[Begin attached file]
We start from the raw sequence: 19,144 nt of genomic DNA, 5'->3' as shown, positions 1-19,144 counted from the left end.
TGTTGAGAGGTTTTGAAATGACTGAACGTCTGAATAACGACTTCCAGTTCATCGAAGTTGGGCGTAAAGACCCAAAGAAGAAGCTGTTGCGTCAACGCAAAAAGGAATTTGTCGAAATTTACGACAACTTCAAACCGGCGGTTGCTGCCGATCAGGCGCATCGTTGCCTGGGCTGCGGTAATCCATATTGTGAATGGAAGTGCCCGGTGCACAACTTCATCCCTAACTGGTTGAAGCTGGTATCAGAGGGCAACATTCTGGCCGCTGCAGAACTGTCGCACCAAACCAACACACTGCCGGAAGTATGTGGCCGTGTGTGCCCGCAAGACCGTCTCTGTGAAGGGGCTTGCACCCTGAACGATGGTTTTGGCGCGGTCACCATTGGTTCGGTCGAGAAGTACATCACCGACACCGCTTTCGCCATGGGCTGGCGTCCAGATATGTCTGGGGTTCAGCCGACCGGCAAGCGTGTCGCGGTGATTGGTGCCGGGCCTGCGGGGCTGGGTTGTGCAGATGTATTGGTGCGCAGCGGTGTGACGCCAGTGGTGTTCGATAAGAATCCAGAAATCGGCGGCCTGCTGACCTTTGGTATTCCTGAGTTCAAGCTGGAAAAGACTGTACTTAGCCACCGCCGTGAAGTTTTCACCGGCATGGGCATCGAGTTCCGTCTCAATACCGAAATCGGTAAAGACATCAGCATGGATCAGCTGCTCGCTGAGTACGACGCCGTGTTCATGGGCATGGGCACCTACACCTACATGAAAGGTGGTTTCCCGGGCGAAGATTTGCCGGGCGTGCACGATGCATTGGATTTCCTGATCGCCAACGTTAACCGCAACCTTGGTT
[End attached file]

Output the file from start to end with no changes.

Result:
We start from the raw sequence: 19,144 nt of genomic DNA, 5'->3' as shown, positions 1-19,144 counted from the left end.
TGTTGAGAGGTTTTGAAATGACTGAACGTCTGAATAACGACTTCCAGTTCATCGAAGTTGGGCGTAAAGACCCAAAGAAGAAGCTGTTGCGTCAACGCAAAAAGGAATTTGTCGAAATTTACGACAACTTCAAACCGGCGGTTGCTGCCGATCAGGCGCATCGTTGCCTGGGCTGCGGTAATCCATATTGTGAATGGAAGTGCCCGGTGCACAACTTCATCCCTAACTGGTTGAAGCTGGTATCAGAGGGCAACATTCTGGCCGCTGCAGAACTGTCGCACCAAACCAACACACTGCCGGAAGTATGTGGCCGTGTGTGCCCGCAAGACCGTCTCTGTGAAGGGGCTTGCACCCTGAACGATGGTTTTGGCGCGGTCACCATTGGTTCGGTCGAGAAGTACATCACCGACACCGCTTTCGCCATGGGCTGGCGTCCAGATATGTCTGGGGTTCAGCCGACCGGCAAGCGTGTCGCGGTGATTGGTGCCGGGCCTGCGGGGCTGGGTTGTGCAGATGTATTGGTGCGCAGCGGTGTGACGCCAGTGGTGTTCGATAAGAATCCAGAAATCGGCGGCCTGCTGACCTTTGGTATTCCTGAGTTCAAGCTGGAAAAGACTGTACTTAGCCACCGCCGTGAAGTTTTCACCGGCATGGGCATCGAGTTCCGTCTCAATACCGAAATCGGTAAAGACATCAGCATGGATCAGCTGCTCGCTGAGTACGACGCCGTGTTCATGGGCATGGGCACCTACACCTACATGAAAGGTGGTTTCCCGGGCGAAGATTTGCCGGGCGTGCACGATGCATTGGATTTCCTGATCGCCAACGTTAACCGCAACCTTGGTT